BlockFi Bankruptcy: Another Domino Falls

Crypto lender BlockFi filed for bankruptcy in New Jersey, where the company is based, following the collapse of FTX. The company says the bankruptcy filing is due to “asset contagion” related to the implosion of Sam “SBF” Bankman-Fried’s DeFi exchange. BlockFi had lent $275 million to FTX, which the company says is a “major cause” for restructuring under Chapter 11. Here’s everything you need to know about the BlockFi bankruptcy filing.

BlockFi sues FTX amid bankruptcy filing.

According to Reuters, BlockFi filed for bankruptcy as a domino effect of the collapse of FTX. The failure of the exchange created a liquidity shortage. However, Mark Renzi, the managing director at Berkeley Research Group, says BlockFi is in far better shape than FTX. “Although the debtors’ exposure to FTX is a major cause of this bankruptcy filing,” said Renzi. “[T]he debtors do not face the myriad issues apparently facing FTX.”

Additionally, BlockFi sued one of SBF’s holding companies, Emergent Fidelity Technologies, to recover at least some capital. The holding company held shares in Robinhood Markets Inc. offered as collateral to BlockFi earlier in the month. Robinhood is an asset-trading application that stirred up controversy during the GameStop short squeeze in January 2021.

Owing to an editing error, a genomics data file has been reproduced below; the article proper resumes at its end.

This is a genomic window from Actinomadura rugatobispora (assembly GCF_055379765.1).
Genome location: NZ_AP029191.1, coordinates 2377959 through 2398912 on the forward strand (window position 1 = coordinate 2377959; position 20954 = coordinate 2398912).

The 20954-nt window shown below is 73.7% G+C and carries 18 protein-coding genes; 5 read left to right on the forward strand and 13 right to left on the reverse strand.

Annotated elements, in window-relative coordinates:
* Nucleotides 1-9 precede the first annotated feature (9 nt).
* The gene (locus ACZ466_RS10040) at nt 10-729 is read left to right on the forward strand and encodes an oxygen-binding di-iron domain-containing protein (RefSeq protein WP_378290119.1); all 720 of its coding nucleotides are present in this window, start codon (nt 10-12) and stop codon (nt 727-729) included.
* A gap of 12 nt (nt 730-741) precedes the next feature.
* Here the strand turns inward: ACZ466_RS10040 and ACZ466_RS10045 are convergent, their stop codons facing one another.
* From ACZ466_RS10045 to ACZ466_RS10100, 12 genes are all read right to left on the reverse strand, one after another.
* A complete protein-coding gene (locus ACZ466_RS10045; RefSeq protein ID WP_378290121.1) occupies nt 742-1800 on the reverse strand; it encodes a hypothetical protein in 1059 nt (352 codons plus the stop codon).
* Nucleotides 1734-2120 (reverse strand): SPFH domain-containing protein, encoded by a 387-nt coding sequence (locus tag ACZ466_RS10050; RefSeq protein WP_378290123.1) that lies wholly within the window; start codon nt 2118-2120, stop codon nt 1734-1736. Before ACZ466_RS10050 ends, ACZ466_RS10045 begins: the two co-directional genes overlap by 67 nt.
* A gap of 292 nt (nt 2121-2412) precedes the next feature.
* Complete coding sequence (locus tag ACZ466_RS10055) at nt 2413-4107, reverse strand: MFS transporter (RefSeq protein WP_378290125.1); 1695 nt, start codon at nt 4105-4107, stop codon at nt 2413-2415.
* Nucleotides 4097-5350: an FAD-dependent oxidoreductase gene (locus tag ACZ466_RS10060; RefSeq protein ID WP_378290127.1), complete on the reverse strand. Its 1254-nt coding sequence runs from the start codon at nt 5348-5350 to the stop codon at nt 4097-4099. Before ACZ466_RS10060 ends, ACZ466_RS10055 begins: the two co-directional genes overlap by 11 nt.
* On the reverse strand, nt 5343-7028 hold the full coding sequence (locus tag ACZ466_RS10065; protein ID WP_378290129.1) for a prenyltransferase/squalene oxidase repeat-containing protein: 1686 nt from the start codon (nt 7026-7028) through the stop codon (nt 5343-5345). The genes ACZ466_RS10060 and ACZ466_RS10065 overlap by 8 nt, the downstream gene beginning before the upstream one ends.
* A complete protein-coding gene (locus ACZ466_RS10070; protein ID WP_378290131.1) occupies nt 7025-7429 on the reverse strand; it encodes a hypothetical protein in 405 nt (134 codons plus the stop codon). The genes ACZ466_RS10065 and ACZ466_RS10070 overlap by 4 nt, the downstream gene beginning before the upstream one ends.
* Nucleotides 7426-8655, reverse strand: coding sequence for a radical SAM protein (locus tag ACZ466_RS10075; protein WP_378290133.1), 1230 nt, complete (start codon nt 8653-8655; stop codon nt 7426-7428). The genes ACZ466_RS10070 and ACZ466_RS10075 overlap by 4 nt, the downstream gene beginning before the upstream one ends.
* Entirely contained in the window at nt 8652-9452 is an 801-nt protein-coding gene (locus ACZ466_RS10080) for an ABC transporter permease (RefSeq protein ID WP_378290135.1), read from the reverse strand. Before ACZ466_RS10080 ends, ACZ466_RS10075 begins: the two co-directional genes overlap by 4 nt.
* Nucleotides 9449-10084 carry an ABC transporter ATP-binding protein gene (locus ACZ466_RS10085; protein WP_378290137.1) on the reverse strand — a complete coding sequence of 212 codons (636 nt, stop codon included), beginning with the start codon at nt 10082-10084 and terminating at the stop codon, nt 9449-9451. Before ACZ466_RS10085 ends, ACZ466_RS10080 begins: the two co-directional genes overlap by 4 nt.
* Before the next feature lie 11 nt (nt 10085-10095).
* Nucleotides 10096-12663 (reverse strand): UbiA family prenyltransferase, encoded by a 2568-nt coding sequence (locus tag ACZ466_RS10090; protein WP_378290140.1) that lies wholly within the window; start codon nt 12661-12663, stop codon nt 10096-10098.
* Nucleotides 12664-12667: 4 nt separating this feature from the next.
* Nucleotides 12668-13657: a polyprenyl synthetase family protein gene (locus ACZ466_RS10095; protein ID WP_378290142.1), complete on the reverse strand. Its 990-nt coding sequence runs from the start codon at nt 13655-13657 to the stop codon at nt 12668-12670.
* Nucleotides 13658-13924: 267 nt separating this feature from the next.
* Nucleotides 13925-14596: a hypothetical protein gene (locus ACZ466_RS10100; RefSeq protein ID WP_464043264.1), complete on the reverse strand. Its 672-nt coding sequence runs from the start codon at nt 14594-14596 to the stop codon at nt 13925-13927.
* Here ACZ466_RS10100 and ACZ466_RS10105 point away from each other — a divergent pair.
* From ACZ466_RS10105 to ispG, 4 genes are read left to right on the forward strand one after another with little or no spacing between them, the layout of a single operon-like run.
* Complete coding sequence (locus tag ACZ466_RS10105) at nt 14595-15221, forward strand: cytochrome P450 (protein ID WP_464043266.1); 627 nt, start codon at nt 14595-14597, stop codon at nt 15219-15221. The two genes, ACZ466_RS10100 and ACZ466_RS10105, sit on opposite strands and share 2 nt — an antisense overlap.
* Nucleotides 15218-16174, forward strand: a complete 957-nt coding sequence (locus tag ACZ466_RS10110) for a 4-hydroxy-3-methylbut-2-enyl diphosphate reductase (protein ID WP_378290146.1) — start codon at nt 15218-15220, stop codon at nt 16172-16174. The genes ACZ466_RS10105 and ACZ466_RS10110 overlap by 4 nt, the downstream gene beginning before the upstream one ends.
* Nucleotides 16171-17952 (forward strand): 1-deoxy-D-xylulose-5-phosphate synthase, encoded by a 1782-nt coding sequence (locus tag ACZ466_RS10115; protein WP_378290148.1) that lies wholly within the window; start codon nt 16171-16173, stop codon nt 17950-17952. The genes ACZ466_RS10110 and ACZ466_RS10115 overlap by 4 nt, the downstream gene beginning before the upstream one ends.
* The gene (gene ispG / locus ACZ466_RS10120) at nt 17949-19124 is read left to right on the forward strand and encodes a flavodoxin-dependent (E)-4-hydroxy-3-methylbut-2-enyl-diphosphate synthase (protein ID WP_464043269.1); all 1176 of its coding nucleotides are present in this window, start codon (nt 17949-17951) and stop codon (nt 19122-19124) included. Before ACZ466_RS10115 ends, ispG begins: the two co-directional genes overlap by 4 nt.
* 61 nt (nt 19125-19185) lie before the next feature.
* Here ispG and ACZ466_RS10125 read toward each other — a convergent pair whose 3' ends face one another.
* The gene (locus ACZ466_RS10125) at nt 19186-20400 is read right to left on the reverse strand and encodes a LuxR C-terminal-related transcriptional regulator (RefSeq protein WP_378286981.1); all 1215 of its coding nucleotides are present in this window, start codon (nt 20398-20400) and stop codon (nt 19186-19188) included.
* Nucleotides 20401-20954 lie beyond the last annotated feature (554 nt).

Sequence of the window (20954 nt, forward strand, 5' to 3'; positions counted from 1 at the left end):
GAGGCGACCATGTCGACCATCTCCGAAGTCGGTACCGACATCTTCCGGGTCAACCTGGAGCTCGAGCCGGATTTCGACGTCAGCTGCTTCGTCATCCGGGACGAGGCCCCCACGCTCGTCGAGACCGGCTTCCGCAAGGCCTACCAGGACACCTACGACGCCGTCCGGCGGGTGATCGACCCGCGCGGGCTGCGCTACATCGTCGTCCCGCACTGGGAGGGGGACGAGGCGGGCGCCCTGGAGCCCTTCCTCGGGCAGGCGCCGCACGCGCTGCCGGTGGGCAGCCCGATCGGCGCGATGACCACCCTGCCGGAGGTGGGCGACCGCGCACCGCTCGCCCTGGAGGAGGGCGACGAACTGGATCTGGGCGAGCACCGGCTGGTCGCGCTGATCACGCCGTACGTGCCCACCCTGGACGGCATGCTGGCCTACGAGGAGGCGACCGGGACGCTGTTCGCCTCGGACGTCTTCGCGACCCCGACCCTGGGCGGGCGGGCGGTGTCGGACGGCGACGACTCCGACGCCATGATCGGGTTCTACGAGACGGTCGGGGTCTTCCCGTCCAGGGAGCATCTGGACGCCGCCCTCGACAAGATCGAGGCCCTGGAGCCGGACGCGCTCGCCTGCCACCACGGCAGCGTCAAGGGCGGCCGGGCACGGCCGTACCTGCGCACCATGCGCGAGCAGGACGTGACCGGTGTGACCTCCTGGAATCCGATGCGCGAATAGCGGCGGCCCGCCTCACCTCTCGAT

Cointelegraph reports that Emergent Fidelity signed an agreement on November 9 to adhere to a payment schedule with BlockFi. However, the now-bankrupt company alleges SBF’s holding company failed to make the agreed-upon payments. Bankman-Fried purchased a 7.6% stake in Robinhood, $648 million in shares, through Emergent Fidelity.

FTX lent BlockFi $400 million after the collapse of Three Arrows Capital.

During the early days of crypto winter, BlockFi fell into liquidity troubles after the Three Arrows Capital (3AC) collapse. Bankman-Fried swooped in to make the save with a $400 revolving credit facility from FTX. 3AC defaulted on a $670 million loan from Voyager Digital, which filed for bankruptcy shortly afterward. Notably, Bankman-Fried’s Alameda Research also lent Voyager $500 million in an attempt to bail them out.

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